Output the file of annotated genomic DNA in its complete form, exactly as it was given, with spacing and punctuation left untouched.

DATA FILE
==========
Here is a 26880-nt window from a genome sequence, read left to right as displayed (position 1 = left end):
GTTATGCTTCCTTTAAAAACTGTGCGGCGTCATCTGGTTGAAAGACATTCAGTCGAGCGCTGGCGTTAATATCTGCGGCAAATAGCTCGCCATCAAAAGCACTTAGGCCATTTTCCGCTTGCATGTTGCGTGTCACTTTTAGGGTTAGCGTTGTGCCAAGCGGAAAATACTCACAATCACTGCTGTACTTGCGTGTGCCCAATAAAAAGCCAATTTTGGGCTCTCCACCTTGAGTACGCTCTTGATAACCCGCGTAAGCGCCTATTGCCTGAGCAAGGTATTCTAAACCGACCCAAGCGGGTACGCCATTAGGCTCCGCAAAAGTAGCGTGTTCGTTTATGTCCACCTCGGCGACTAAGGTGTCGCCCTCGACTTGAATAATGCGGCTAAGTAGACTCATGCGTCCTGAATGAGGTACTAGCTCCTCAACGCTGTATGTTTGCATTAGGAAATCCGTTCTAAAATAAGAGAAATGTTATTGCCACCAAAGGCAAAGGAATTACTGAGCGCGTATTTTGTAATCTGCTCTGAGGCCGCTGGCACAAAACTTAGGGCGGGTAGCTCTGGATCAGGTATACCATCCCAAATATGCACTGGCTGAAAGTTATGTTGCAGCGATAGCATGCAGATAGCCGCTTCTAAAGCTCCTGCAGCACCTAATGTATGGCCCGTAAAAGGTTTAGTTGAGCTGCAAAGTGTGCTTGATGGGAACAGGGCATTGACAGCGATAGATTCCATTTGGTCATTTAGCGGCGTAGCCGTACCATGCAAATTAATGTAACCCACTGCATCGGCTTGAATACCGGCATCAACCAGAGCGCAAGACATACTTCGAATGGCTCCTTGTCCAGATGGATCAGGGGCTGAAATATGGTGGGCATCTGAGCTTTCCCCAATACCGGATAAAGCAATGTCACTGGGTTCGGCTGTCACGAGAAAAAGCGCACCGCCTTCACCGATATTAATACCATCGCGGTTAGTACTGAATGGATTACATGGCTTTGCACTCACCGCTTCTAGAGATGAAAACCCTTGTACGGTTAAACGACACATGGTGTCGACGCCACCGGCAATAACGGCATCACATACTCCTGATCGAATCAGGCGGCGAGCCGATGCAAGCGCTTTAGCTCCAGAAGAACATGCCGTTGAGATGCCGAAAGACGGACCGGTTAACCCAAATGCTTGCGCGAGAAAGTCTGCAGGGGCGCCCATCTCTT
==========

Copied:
Here is a 26880-nt window from a genome sequence, read left to right as displayed (position 1 = left end):
GTTATGCTTCCTTTAAAAACTGTGCGGCGTCATCTGGTTGAAAGACATTCAGTCGAGCGCTGGCGTTAATATCTGCGGCAAATAGCTCGCCATCAAAAGCACTTAGGCCATTTTCCGCTTGCATGTTGCGTGTCACTTTTAGGGTTAGCGTTGTGCCAAGCGGAAAATACTCACAATCACTGCTGTACTTGCGTGTGCCCAATAAAAAGCCAATTTTGGGCTCTCCACCTTGAGTACGCTCTTGATAACCCGCGTAAGCGCCTATTGCCTGAGCAAGGTATTCTAAACCGACCCAAGCGGGTACGCCATTAGGCTCCGCAAAAGTAGCGTGTTCGTTTATGTCCACCTCGGCGACTAAGGTGTCGCCCTCGACTTGAATAATGCGGCTAAGTAGACTCATGCGTCCTGAATGAGGTACTAGCTCCTCAACGCTGTATGTTTGCATTAGGAAATCCGTTCTAAAATAAGAGAAATGTTATTGCCACCAAAGGCAAAGGAATTACTGAGCGCGTATTTTGTAATCTGCTCTGAGGCCGCTGGCACAAAACTTAGGGCGGGTAGCTCTGGATCAGGTATACCATCCCAAATATGCACTGGCTGAAAGTTATGTTGCAGCGATAGCATGCAGATAGCCGCTTCTAAAGCTCCTGCAGCACCTAATGTATGGCCCGTAAAAGGTTTAGTTGAGCTGCAAAGTGTGCTTGATGGGAACAGGGCATTGACAGCGATAGATTCCATTTGGTCATTTAGCGGCGTAGCCGTACCATGCAAATTAATGTAACCCACTGCATCGGCTTGAATACCGGCATCAACCAGAGCGCAAGACATACTTCGAATGGCTCCTTGTCCAGATGGATCAGGGGCTGAAATATGGTGGGCATCTGAGCTTTCCCCAATACCGGATAAAGCAATGTCACTGGGTTCGGCTGTCACGAGAAAAAGCGCACCGCCTTCACCGATATTAATACCATCGCGGTTAGTACTGAATGGATTACATGGCTTTGCACTCACCGCTTCTAGAGATGAAAACCCTTGTACGGTTAAACGACACATGGTGTCGACGCCACCGGCAATAACGGCATCACATACTCCTGATCGAATCAGGCGGCGAGCCGATGCAAGCGCTTTAGCTCCAGAAGAACATGCCGTTGAGATGCCGAAAGACGGACCGGTTAACCCAAATGCTTGCGCGAGAAAGTCTGCAGGGGCGCCCATCTCTT